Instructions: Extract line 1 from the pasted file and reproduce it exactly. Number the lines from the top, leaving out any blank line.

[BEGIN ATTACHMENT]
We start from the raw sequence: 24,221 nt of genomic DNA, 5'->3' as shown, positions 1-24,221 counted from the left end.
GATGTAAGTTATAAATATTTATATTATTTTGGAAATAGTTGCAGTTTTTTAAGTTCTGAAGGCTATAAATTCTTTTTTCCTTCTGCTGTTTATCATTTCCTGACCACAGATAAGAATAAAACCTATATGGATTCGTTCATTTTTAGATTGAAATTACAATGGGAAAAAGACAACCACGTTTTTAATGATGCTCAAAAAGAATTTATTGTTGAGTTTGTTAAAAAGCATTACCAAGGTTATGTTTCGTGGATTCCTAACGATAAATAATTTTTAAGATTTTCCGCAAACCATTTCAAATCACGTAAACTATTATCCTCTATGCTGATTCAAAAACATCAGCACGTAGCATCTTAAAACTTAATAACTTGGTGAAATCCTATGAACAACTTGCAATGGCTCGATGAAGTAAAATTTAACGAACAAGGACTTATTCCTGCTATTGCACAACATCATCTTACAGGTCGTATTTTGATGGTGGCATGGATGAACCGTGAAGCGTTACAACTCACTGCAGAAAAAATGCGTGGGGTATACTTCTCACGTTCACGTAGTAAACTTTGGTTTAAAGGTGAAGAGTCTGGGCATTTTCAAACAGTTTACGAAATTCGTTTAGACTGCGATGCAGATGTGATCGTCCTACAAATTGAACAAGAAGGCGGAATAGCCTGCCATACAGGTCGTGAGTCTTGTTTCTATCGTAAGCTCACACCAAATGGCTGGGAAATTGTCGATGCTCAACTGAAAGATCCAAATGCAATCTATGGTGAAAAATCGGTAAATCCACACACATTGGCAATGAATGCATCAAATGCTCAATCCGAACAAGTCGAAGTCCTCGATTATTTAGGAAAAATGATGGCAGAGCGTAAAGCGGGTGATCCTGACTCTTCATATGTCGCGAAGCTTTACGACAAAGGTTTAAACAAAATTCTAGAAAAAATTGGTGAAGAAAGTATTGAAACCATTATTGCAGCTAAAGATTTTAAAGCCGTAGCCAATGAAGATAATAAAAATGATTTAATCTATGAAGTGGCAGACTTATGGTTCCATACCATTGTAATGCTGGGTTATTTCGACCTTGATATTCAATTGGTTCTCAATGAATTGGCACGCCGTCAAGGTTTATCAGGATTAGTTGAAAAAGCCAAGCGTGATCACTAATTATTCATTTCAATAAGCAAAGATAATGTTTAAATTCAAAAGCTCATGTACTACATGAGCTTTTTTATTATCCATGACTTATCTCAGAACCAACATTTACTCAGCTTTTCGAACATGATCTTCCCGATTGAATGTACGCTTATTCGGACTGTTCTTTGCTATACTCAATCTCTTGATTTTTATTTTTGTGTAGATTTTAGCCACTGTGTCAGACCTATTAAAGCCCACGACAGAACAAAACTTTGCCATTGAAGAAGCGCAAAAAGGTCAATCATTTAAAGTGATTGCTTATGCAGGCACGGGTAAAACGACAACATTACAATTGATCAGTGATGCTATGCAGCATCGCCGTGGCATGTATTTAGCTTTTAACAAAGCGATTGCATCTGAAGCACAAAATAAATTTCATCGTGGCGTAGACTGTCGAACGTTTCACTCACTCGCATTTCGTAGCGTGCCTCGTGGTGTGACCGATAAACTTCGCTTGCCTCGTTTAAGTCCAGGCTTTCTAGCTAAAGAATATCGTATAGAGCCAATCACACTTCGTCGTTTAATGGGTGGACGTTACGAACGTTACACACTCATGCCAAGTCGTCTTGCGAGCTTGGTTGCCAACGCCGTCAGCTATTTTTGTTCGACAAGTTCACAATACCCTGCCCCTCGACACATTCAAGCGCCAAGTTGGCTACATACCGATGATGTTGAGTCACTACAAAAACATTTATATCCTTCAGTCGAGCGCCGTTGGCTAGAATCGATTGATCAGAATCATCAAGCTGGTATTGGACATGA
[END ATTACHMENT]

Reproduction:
We start from the raw sequence: 24,221 nt of genomic DNA, 5'->3' as shown, positions 1-24,221 counted from the left end.